Research in these areas is rather limited, partly because of the demanding requirements both in terms of data and research design. Data are very scarce on cohorts who experienced both shocks and interventions in a quasi-random fashion, as well as spans long enough through their lives in order to observe long-term effects on their health. Most of the existing empirical applications use data from developing countries and focus on short-term effects.25 An exception is a historical study by Arthi (2018), who explores whether in utero exposure to a negative shock, the 1930s Dust Bowl in the United States, was remediated by the subsequent implementation of the New Deal. Looking at physical disability and vision and hearing difficulties, she provides evidence supporting this remediating mechanism.

Campbell et al. (2014) is the only study reporting evidence from a sequential randomization in the Abecedarian intervention, where both the treatment and the control group in the preschool stage (ages 0−5) were re-randomized to the school stage (ages 6−8). The authors show that the children who were in the school-age treatment (irrespective of the preschool treatment allocation) did not have significant benefits for their adult health. Another study is that by Rossin-Slater and Wüst (2016), who study the interaction between a nurse home visiting program (targeting children at birth) and a childcare program (targeting children at 3 years of age) that occurred between the 1930s and the 1950s, using administrative data from Denmark. Although they find significant positive effects, overall gains from the childcare program were greater for those unexposed to the nurse home visiting intervention. This seems to run counter to the concept of dynamic complementarity, since the productivity of the later intervention was smaller for those with higher initial stock due to the birth intervention.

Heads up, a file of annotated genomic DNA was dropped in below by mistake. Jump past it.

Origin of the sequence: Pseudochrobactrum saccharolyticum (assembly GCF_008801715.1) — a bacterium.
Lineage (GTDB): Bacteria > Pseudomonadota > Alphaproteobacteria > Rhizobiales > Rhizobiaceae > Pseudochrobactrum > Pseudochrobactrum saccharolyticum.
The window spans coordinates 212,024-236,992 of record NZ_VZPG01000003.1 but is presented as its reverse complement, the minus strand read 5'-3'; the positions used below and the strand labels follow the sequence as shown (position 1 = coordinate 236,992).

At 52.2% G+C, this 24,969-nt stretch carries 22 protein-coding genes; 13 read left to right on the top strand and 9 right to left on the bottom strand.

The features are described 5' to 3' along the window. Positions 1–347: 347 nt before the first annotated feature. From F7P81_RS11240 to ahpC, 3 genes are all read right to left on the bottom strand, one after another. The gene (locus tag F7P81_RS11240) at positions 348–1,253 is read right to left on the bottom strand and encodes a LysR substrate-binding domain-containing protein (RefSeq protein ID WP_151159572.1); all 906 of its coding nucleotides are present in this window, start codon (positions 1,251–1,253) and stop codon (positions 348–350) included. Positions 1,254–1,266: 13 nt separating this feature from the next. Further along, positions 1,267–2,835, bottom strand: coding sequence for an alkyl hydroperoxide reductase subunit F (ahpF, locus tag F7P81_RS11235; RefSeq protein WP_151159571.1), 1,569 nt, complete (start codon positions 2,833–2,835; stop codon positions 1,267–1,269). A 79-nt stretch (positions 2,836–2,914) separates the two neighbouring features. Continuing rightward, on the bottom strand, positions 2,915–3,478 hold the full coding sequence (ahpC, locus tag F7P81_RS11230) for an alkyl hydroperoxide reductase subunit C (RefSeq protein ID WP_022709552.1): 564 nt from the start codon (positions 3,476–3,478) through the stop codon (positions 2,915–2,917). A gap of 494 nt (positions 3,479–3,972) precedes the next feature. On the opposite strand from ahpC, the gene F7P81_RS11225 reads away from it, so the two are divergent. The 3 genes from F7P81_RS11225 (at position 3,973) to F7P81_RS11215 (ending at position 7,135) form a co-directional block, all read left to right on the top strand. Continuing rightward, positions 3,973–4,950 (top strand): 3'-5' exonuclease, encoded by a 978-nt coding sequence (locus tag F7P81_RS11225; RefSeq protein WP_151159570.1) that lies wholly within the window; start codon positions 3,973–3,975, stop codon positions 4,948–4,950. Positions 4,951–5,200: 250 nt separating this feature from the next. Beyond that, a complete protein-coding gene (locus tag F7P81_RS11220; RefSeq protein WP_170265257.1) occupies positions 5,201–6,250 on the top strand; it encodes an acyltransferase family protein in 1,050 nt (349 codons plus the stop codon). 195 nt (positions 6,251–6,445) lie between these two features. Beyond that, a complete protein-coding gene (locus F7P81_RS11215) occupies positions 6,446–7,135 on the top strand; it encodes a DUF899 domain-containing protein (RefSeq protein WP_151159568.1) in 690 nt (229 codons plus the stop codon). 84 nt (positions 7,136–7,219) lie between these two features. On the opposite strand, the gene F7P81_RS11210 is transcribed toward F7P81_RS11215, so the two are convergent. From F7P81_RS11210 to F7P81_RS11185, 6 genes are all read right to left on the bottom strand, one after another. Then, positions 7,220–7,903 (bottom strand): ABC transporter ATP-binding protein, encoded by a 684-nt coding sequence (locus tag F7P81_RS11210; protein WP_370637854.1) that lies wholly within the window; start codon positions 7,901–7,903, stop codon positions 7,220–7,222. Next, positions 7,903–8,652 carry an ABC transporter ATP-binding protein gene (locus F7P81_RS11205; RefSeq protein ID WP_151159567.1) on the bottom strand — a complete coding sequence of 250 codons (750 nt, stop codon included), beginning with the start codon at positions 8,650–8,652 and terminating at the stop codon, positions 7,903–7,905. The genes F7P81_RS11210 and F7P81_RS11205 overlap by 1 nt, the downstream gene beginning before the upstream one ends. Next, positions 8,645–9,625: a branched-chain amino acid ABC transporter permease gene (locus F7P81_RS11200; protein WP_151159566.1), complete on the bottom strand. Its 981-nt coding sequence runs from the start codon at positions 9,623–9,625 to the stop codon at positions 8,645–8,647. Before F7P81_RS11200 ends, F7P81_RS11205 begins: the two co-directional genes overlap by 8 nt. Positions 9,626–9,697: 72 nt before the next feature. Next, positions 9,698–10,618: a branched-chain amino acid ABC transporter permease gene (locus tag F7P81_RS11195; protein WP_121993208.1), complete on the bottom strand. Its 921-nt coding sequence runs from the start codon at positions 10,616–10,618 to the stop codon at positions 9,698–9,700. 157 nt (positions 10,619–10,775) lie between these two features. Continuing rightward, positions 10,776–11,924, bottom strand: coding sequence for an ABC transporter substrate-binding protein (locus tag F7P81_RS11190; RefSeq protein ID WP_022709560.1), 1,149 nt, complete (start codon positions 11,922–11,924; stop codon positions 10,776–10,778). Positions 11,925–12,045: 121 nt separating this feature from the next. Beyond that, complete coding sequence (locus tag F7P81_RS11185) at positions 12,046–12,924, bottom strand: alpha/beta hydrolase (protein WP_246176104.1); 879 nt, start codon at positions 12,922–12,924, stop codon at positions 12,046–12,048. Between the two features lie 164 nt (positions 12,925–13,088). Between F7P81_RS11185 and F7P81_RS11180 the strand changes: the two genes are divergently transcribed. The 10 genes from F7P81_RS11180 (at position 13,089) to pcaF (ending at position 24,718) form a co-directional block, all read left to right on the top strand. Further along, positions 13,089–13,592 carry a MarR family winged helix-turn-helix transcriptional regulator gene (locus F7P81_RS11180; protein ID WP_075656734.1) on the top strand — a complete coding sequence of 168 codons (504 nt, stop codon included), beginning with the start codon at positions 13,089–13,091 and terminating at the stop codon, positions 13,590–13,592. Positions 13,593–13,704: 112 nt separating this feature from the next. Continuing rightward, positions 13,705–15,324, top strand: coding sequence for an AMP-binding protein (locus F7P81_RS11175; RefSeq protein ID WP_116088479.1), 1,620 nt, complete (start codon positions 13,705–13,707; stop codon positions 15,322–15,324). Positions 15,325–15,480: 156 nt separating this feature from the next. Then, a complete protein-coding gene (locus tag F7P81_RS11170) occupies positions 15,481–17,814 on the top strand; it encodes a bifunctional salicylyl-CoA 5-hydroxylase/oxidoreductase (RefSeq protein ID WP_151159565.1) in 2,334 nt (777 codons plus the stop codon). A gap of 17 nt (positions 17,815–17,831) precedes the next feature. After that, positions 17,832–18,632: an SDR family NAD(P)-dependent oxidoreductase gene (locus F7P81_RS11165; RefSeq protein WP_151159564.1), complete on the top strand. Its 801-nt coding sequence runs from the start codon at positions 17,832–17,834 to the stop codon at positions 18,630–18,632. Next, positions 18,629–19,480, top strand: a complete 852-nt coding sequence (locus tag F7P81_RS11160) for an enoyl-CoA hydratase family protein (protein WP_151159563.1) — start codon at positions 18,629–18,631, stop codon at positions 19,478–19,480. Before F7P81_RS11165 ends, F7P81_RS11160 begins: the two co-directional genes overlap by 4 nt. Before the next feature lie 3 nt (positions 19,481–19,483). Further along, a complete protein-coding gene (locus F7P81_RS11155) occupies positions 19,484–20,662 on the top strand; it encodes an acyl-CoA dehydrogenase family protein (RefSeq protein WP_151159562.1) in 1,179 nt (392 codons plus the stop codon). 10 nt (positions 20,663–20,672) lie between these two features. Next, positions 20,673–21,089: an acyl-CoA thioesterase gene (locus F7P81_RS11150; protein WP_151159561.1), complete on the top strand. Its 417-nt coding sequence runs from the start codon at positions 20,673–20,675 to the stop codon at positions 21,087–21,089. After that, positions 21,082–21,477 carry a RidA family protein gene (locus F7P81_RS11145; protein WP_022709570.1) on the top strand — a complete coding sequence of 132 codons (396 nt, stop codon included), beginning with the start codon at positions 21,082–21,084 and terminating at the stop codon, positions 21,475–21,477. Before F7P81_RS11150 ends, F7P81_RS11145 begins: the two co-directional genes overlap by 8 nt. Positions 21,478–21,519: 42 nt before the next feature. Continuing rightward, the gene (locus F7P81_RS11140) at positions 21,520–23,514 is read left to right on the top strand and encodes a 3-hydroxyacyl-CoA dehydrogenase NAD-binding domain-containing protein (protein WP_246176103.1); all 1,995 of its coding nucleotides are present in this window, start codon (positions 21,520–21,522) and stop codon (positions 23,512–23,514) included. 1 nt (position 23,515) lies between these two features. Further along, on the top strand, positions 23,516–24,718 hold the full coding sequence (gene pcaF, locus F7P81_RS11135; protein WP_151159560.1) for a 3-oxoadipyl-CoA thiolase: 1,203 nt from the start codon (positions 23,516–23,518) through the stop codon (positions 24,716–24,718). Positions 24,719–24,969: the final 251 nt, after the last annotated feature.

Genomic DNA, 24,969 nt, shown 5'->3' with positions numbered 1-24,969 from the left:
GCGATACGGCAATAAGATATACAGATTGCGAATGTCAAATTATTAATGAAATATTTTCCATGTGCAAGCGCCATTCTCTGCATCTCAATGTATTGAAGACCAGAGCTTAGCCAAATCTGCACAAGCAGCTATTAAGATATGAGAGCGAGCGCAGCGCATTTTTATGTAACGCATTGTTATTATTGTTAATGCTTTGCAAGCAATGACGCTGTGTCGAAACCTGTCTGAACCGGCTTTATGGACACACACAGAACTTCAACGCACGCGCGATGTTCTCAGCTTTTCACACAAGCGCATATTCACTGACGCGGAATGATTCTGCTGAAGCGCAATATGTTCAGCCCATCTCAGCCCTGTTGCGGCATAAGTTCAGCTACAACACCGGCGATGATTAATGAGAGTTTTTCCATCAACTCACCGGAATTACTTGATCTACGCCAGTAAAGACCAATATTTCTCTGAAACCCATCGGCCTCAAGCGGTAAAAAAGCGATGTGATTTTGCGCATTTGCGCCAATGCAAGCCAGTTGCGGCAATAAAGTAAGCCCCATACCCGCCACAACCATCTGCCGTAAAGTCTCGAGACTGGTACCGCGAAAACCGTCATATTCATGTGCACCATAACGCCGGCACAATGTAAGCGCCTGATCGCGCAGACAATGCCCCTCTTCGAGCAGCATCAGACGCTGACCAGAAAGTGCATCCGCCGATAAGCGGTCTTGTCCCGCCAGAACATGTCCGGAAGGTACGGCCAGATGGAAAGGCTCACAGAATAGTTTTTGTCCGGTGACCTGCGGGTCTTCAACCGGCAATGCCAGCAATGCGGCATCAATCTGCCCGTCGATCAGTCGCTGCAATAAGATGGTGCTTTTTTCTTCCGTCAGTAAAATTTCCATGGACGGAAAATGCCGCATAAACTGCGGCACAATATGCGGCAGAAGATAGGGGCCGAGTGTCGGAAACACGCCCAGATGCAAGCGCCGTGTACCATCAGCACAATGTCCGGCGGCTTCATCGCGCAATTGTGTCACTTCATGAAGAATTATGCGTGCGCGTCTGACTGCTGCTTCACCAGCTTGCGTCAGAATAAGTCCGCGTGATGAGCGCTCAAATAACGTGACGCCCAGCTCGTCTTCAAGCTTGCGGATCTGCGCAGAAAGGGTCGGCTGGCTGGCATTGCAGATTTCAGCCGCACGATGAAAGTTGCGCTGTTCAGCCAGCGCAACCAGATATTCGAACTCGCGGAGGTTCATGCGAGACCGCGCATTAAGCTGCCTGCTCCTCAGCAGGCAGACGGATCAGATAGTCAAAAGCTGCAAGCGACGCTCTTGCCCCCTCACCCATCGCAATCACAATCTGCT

Hence, work on the interaction of shocks and policies in different periods within a life course model of health production is a particularly important avenue for future research.

# Conclusion

This article reviews the literature in economics on the developmental origins of health. An overview of the available theoretical frameworks through which the long reach of early circumstances can be understood, and through which empirical findings can be contextualized, has been provided. It has also been shown how the frameworks employed to study health production in adulthood and child development have been developed somewhat separately, and an overarching comprehensive theory of health capital production across the entire life course is still fundamentally lacking.

A review of the evidence on the long-term health effects of early-life health shocks of various types, ranging from environmental to nutritional to economic shocks, proposed that these shocks have persistent effects on different measures of health (ranging from height to mortality), with males usually more affected than females whenever gender differences were analyzed.26 At the same time, various policies and interventions of different content and delivery format (ranging from health insurance coverage to home visiting programs) have been effective at improving long-term health, with greater gains for the most socioeconomically disadvantaged groups and for earlier exposures.